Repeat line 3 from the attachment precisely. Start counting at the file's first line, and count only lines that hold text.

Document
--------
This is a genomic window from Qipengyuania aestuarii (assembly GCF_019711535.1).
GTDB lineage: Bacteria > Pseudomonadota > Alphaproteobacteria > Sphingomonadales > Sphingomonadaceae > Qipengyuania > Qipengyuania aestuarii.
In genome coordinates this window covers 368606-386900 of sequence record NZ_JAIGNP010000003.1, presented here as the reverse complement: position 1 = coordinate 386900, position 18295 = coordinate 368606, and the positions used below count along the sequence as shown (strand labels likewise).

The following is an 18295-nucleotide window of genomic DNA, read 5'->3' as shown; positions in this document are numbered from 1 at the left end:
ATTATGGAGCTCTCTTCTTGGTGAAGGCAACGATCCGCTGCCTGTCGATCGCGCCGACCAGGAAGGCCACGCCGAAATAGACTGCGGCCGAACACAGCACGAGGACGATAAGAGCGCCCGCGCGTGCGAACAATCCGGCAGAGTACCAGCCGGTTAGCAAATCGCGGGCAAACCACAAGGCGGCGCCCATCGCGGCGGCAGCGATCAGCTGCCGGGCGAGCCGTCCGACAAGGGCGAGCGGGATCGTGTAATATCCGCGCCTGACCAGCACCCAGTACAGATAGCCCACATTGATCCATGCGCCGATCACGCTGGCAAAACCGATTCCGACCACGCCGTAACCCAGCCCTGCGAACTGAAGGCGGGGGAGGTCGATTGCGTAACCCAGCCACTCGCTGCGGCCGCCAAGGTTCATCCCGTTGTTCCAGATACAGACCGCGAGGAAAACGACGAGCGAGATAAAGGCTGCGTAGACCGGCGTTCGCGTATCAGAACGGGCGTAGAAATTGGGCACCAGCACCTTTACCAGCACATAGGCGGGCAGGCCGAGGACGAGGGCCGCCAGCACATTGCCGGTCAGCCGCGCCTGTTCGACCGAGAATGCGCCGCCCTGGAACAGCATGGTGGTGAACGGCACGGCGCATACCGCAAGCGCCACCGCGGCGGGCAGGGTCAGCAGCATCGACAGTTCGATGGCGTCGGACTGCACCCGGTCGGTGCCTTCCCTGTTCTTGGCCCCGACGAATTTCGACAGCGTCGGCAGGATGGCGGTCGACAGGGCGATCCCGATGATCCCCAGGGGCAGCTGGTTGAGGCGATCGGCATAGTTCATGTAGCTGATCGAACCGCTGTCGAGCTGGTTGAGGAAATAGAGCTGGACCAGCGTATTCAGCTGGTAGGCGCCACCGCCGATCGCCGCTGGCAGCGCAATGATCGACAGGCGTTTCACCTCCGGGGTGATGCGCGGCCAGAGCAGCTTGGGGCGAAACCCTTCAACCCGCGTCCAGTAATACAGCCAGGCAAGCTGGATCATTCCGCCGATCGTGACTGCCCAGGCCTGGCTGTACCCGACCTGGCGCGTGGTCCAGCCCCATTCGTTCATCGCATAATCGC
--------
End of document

In genome coordinates this window covers 368606-386900 of sequence record NZ_JAIGNP010000003.1, presented here as the reverse complement: position 1 = coordinate 386900, position 18295 = coordinate 368606, and the positions used below count along the sequence as shown (strand labels likewise).